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Sunni Islam And Shia Islam: Bridging Of The Doctrinal And Theological Chasms A Tall Order

30 December 2012

By Saeed Qureshi

Muslims as religious entity have never been united, nor can there possibly be one brand of Islam ever. The irreconcilable conflict between Sunnis and Shias is a pernicious spillover from the past precisely from the moment Prophet of Islam Hazrat Muhammad (SAW) breathed his last. The ongoing orgy of blood and mutual killings in Pakistan is not a new phenomenon. It has been there for centuries wherever Muslims societies existed. It is a colossal tragedy within Islam that this great faith is torn apart into two domains that cannot reconcile or converge on a common creed.

The issue of succession after the demise of the prophet has been the bane of the unity among the Muslims for all these 14 centuries. Never was there an Islamic issue than the caliphate which brought so much of destruction and bloodshed between two leading sects of Sunnis and Shias. It is still a living issue prompting both sides to spill each others' blood with religious fervor. In the present times in Syria, the civil war that has consumed 40,000 people is primarily between Shia Salafi minority rulers and the majority Sunni population.

The prophet did not nominate a successor during his lifetime. The prophet's death provoked a crisis. He died without any male progeny and without a clearly designated successor. Although, the prophet remained indisposed for several days before his death and he had plenty of time to decide as to who would be his successor, he did not take that vital decision. It was during his last moments that he wanted to dictate his will and nominate his successor. But those who were around his bed did not write the will because the prophet was in a state of faintness.

Following the demise of the prophet, the impromptu decision by a few of his close companions chose Abu Bakr as his successor and the first caliph. That led to a conflict between the prophet's own family of Banu Hashim and the traditionally rival clan of Banu Umayyad. That nomination was not accepted by prophets' family headed by his son in law, cousin brother and later the fourth caliph Hazrat Ali. The first three caliphs were from not from the Banu Hashim tribe.

Shiite Muslims believe that the true leadership comes through the Prophet's bloodline and that his cousin and son in law Ali-ibne-Abi-Talib was the divinely ordained successor. They claim that Allah and his prophet had clearly designated Ali as the only legitimate successor. The Sunni sects believe that the four successors of Prophet Muhammad or caliphs were legitimate as they were chosen by the community in accordance with the custom of those times. The supporters of Ali always looked up for an opportunity to see Ali as the caliph. But their wishes and endeavors were blunted by the more crafty and powerful Umayyad notables.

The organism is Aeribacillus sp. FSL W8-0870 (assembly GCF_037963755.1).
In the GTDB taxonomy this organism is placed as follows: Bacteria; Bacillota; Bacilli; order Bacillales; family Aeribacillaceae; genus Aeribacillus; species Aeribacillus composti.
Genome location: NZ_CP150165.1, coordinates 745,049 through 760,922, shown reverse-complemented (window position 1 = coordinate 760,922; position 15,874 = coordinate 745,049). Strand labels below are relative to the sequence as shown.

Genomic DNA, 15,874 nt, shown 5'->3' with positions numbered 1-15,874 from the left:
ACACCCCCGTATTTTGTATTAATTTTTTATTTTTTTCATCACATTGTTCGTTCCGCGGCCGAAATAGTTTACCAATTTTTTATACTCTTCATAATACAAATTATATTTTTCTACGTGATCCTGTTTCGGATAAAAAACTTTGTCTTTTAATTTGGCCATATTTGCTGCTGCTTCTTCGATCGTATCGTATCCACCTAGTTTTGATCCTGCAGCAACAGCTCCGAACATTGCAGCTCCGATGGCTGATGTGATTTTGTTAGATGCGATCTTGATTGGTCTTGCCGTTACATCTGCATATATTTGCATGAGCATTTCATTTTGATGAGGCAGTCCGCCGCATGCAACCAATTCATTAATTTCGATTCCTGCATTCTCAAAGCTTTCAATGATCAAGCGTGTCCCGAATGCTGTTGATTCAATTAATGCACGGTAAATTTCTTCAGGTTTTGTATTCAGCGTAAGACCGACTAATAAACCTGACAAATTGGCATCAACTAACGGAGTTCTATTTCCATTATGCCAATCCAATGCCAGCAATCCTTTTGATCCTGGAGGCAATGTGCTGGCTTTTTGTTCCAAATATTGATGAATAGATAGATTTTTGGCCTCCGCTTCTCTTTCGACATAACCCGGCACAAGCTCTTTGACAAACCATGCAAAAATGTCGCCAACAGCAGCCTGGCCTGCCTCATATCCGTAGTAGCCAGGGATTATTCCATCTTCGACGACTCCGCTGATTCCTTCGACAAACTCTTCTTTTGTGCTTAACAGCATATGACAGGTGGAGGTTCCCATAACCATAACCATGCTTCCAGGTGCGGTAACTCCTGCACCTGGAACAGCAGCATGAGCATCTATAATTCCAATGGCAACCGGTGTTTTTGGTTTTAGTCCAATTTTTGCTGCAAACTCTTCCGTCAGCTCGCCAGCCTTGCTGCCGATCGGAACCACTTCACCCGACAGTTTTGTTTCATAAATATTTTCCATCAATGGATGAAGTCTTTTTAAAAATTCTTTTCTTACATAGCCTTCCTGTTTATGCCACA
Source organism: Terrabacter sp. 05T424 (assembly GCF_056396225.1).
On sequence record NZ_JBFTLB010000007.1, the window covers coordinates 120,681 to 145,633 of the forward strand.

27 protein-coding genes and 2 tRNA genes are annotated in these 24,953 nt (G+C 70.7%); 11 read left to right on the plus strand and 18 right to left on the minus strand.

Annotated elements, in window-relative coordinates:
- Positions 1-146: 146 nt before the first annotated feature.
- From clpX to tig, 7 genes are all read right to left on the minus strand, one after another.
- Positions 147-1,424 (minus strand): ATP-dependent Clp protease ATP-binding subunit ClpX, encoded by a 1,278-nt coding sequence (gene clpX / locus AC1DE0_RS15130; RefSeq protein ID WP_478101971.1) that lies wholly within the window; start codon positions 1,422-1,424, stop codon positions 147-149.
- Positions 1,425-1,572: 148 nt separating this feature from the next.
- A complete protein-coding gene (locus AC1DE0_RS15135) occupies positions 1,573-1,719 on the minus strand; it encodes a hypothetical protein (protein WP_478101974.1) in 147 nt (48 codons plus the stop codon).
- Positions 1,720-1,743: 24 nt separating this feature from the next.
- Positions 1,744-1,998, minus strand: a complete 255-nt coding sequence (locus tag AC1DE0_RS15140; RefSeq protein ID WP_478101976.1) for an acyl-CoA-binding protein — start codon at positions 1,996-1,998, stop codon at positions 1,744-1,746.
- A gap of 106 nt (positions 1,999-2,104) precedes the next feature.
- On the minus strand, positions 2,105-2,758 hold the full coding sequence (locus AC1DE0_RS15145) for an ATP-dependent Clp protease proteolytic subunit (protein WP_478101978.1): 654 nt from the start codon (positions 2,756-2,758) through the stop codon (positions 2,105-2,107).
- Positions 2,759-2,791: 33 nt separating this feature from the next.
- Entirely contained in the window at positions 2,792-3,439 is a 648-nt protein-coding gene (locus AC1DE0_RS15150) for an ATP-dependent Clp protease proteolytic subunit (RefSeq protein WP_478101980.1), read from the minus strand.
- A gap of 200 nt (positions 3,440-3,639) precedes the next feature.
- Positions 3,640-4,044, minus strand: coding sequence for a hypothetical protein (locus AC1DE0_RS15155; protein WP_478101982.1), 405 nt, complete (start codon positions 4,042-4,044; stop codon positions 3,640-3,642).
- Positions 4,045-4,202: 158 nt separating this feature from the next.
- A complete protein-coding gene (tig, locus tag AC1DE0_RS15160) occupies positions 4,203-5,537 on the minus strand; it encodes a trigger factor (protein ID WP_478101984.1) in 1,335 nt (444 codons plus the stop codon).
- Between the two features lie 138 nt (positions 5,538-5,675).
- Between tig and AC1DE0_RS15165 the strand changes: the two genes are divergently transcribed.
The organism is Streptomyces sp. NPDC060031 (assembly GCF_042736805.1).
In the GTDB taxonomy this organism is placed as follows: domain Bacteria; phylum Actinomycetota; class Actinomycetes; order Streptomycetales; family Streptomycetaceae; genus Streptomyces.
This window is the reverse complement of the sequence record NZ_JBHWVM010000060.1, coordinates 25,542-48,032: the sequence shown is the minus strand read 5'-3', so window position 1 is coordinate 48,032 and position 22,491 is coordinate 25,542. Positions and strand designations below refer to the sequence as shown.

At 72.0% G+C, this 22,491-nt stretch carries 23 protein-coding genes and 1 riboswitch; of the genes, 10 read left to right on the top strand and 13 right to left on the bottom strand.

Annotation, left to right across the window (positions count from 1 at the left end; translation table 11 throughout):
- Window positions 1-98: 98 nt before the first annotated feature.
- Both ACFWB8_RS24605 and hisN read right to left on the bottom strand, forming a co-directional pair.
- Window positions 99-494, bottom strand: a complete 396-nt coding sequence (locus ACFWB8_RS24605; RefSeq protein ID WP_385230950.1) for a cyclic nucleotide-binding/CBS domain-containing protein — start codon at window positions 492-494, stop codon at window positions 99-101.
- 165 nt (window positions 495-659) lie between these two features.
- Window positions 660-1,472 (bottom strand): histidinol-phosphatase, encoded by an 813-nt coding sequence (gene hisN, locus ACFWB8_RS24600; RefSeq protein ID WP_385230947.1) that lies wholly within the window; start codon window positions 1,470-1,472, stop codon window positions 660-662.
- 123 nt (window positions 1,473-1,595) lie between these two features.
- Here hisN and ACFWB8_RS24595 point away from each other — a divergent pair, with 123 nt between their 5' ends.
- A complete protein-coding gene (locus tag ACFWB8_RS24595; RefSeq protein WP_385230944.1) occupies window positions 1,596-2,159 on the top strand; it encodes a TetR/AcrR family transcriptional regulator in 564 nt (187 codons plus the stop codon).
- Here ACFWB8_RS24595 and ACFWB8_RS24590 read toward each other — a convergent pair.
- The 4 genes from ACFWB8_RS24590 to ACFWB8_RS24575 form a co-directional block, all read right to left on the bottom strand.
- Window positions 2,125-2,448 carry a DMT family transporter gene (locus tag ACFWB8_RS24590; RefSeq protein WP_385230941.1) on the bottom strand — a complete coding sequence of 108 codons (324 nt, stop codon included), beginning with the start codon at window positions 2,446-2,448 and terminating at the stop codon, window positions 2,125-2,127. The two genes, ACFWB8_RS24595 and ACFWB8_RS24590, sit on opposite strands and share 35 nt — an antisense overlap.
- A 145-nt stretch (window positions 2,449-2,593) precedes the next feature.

However, the murder of the third caliph Hazrat Usman by the pro Ali supporters known as Kharjis intensified the rivalry between the prophet's family and the Umayyad tribe. After Hazrat Osman, it was Hazrat Ali took the mantle of caliphate (656-661 C. E.). The deprivation of Ali of the office of the caliph through arbitration and later his death divided the Muslims into two irreconcilable groups for ever. When Hazrat Usman was murdered, one of the mourners predicted that the cleavage caused by his assassination would never be bridged till the doomsday. That prophecy holds true to this day.

This cleavage further sharpened when Imam Hussain, his entire family (excepting women and one male) and accompanying followers were massacred in the desert of Karbala near Baghdad by the troops of then Umayyad caliph Yazid, the son of the founder of Umayyad dynasty; Amir Muawiyah. Yazid to Shias is like a devil while Sunnis treat him like other caliphs. The Islamic unity has therefore, remained a mere myth and elusive goal for all these fourteen centuries.

Although there are several scores of sects and denominations within the fold of Islam, the level of animosity and bitterness that exists between the two leading sects of Sunnis and Shias is horrendous. There is no way that their doctrinal rift can be healed and reconciled in any way.

The Shia and Sunni division in Islam is so drastic and hard that they do not pray together in one place. Shias do not pay Islamic tax Zakat while in Islam it is considered to be one of the five principle obligations. With the exception of a few common beliefs and traditions Shias and Sunnis differ on a whole range of beliefs with regard to Sharia laws encompassing both juridical( criminal and civil) and ecclesiastical. The Shias believe in a lineage of twelve divine imams or spiritual leaders. On the other side, besides four caliphs, Sunnis have four Imams but they are primarily interpreters of the Islamic Sharia law. Barring Ali, Shias discard the three caliphs as usurpers.